Models get a thrashing
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Models get a thrashing

Leading banks, academics and regulators spent two days stress-testing themselves and the latest in credit risk models. David Shirreff reports.

Was it all in vain? More than 200 credit experts and their regulators spent two days deep underground last month thrashing out the virtues and vices of credit risk modelling. At the end of this session, two floors down in The Pit cinema at London's Barbican Centre, a panel including a trio of European regulators concluded that the models were "half-baked" and could not be used to set regulatory capital.

The financial risk industry is not discouraged. The fact that there was a conference at all, organized by the Bank of England and the UK's Financial Services Authority (FSA), "shows they're taking us seriously, which they wouldn't have done a year ago", says one industry source.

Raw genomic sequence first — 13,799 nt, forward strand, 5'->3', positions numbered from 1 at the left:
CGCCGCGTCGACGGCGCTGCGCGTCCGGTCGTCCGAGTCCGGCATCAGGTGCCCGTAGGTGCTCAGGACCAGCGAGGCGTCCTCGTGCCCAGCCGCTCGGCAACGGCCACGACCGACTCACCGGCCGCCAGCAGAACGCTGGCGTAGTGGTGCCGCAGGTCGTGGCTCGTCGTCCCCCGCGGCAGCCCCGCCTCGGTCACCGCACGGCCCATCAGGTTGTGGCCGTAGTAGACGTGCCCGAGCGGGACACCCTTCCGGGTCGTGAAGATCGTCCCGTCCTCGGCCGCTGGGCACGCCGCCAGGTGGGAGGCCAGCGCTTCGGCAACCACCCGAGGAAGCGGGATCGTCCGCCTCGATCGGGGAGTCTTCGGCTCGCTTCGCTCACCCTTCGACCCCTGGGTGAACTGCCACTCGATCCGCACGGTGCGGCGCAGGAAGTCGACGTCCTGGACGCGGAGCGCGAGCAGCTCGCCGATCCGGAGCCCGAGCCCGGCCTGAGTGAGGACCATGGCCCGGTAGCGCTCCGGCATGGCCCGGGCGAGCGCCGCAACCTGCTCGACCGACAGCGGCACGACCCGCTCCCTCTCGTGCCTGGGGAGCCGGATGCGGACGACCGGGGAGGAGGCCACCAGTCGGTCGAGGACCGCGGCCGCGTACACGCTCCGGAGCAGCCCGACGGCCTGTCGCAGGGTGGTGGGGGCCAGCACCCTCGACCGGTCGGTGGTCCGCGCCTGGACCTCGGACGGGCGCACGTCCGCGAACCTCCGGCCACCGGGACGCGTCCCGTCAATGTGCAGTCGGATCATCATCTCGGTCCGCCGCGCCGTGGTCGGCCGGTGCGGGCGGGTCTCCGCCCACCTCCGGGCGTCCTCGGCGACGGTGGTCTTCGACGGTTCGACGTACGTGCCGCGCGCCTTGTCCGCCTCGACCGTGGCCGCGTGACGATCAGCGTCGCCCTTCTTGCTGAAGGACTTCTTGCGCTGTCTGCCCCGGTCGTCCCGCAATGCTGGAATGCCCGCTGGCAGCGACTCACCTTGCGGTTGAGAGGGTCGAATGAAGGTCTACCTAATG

The modellers' interim goal, besides the holy grail of modelling credit risk perfectly, is to persuade regulators to modify or replace the crude credit risk ratios imposed by the 1988 Basle Accord on capital adequacy. The accord demands an across-the-board capital to risk assets ratio of 8%, which is acknowledged to have forced most banks to stock up on capital - good. But the risk weightings are absurd for today's conditions - for example they are five times more favourable to an OECD bank, however poorly rated, than to a non-bank company, even if it's triple-A-rated - bad.

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